3 September 2012
Labor Day & St. Gregory
22nd Week in Ordinary Time
A project of the Oblates of St. Francis de Sales, in Camden, NJ,
DeSales Service Works welcomes volunteers to join
in service, prayer, and learning in our struggling neighborhood.
- Service Word
- Last Week in Camden
- Upcoming Events
1. Service Word The Letter of St. James
All good giving and every perfect gift is from above,
coming down from the Father of lights,
with whom there is no alteration or shadow caused by change.
He willed to give us birth by the word of truth
that we may be a kind of firstfruits of his creatures.
Humbly welcome the word that has been planted in you
and is able to save your souls.
Be doers of the word and not hearers only, deluding yourselves.
Religion that is pure and undefiled before God and the Father is this:
to care for orphans and widows in their affliction
and to keep oneself unstained by the world.
How many Camden-ites does it take to change a tire?
The front passenger-side tire of my car deflated because of a nail in the tread. When I began to change the tire late Saturday morning, three Camden neighbors appeared ready to assist with the task. Ken happened to be downtown with Barbie. Two guys who have been camped out for the last couple months near the Cathedral: Craig in the covered entry way to the near-by Verizon building, and Bobby on the sidewalk along the iron fence of the rectory, joined us.
I’ve changed a few tires over the years, but this time the effort did not go smoothly. First Ken and Craig joined in trying to locate the spare tire—not in the first places we looked. Craig eventually found it under the car, and we each took turns sliding under the car twisting and pulling to free the spare from its berth. Advice flowed freely. Bobby came along at this point, a younger guy, who actually trained as a mechanic. He guided us in the ways of 21st century tire release—using a crank inside trunk area to lower the tire. I looked for the owner’s manual, while the others searched in vain for the jack—and for the special “key” required to remove the
Toyota’s lug nuts. The scene was quite comical, and the car is still out of commission, but I feel very grateful for the sharing of concern and talent.
A lot of what I share in this newsletter is pretty sober, and much of it tragic. Our community has so much of that: people with nowhere to sleep but outside; women and men, young and old, caught and dragged down by addiction; children getting spotty parenting; teens selling drugs where in another environment they would be doing homework, in a drama club, or part of a sports team. I could go on—and usually do.
While the sad is a real part of this story; it is only part. Camden is not a grim place. There is much life and humor. The generosity I experienced Saturday is not unusual; so many times people reach out to support one another.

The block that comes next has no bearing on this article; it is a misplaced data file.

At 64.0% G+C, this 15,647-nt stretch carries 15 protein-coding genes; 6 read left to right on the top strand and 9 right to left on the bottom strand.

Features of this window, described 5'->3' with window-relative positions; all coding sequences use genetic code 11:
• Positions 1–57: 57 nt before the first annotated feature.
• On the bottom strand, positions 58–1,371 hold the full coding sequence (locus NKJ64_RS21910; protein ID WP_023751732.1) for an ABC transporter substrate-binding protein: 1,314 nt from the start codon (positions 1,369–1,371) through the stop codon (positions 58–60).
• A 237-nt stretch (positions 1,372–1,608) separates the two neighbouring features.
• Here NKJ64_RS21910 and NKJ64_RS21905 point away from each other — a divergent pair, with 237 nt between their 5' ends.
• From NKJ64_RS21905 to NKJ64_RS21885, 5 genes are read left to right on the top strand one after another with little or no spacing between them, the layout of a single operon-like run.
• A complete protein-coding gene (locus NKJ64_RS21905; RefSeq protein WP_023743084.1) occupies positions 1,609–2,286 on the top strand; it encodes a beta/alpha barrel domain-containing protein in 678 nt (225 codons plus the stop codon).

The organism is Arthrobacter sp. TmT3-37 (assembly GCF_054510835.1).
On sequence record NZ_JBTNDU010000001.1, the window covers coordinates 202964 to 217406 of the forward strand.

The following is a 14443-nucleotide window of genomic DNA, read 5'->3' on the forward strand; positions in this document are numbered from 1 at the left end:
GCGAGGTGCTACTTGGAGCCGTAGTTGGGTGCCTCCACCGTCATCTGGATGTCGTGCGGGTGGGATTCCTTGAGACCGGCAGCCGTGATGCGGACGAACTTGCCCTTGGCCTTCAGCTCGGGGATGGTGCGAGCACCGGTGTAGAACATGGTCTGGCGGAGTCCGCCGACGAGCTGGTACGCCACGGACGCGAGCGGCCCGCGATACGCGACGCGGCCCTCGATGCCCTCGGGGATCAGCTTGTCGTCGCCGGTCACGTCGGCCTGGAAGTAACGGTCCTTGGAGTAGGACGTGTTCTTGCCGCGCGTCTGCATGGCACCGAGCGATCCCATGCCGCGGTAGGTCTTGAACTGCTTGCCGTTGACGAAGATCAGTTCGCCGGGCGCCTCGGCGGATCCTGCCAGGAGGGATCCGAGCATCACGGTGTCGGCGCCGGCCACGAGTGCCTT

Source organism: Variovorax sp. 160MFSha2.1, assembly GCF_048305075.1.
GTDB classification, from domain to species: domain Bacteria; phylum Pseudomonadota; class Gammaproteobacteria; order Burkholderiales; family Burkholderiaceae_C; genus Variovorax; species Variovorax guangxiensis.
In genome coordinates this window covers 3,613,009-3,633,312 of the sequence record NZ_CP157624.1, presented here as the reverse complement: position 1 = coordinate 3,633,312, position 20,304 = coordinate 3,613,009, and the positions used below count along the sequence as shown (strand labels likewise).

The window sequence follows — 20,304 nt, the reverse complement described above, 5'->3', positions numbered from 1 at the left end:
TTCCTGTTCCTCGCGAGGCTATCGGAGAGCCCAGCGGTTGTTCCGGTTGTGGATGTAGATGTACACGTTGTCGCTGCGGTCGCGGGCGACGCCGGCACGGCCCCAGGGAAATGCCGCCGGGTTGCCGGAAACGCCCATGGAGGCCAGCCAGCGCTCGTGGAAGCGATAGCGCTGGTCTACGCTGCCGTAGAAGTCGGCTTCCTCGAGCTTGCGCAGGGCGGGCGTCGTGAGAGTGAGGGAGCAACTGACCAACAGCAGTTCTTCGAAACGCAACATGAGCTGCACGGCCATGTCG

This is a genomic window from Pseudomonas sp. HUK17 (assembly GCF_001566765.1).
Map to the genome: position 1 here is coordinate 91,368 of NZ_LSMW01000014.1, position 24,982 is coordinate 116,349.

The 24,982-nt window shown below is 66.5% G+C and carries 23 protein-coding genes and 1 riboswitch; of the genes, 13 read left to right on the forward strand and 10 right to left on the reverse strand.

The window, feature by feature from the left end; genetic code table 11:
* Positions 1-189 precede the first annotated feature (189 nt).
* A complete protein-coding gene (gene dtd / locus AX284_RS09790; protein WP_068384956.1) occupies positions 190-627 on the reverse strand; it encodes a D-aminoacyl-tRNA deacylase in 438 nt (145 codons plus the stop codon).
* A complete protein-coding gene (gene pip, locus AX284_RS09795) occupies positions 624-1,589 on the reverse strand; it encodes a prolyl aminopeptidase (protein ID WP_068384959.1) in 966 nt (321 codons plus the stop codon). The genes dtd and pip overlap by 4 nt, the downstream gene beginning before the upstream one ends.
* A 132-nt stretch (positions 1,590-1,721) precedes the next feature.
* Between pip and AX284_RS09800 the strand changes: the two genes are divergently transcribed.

The Letter of James makes the point that the Christian religion is not an abstract, other-worldly philosophy, but expresses itself in concrete works of charity and justice in this world. It is significant that the author uses the word “religion.” It seems that modern writers steer way from that term in favor of “spirituality” or maybe “faith” or “values.” I suppose this is because the word “religion” carries the idea of community with real—flawed—members, leaders, and history. But isn’t this what the Incarnation is all about? God becomes human—not in an idealized, cleaned up, shiny, happy, smoothly functional world—but in the real one where we have to deal with this world’s stains, mistakes, and missing tools.
We did not fix the tire (yet) but each participant brought gifts from above: generosity, tolerance, patience, good humor, gratitude. Here we work with what we have, figure things out, do our best.
-What makes you believe God is at work in this world—despite complications, tragedy, dysfunction?
-What do you love about your religion? What disappoints or annoys you?
-How is God challenging you to good right now?
2. Last Week in Camden
It was a quiet week. There are an number of home improvement projects underway at the DSW house to make it more welcoming for guests.
The DSW calendar is accomodating groups for service trips.
Last Thursday the new Cristo Rey High School celebrated its opening Mass with the first freshmen class, IHM sisters, Oblates, supporters, teachers and staff, with Archbishop Chaput. It was great to see the planning and work of so many take flight. Cristo Rey schools’ approach can be summed up by the motto seen on the van that takes student from Camden across the river to the Philadelphia school. It reads “Cristo Rey, a school that works.” Students attend classs four days a week and work at a business intership the fifth day. This work day offers connection, training, funding from the business world. It is a model that will work well for these at risk kids.
3. Upcoming Events
Classes begin Wednesday at Holy Name School. Looking back over past Service Matters, I notice that I tend to write about drug dealers and homeless people a lot. Perhaps that is because drama and “different-ness” of those situations raise questions to explore in writing. In the interest of accurately conveying service retreats, I need to write more about interactions with kids in our school and in the neighborhood. Groups who come for service interact most with these children. This work is usually not very dramatic, but both students and volunteers get so much out of the encounters.
Past reflections and news in Service Matters can be found at the DSW website .
Have a great week,
Mike McCue, OSFS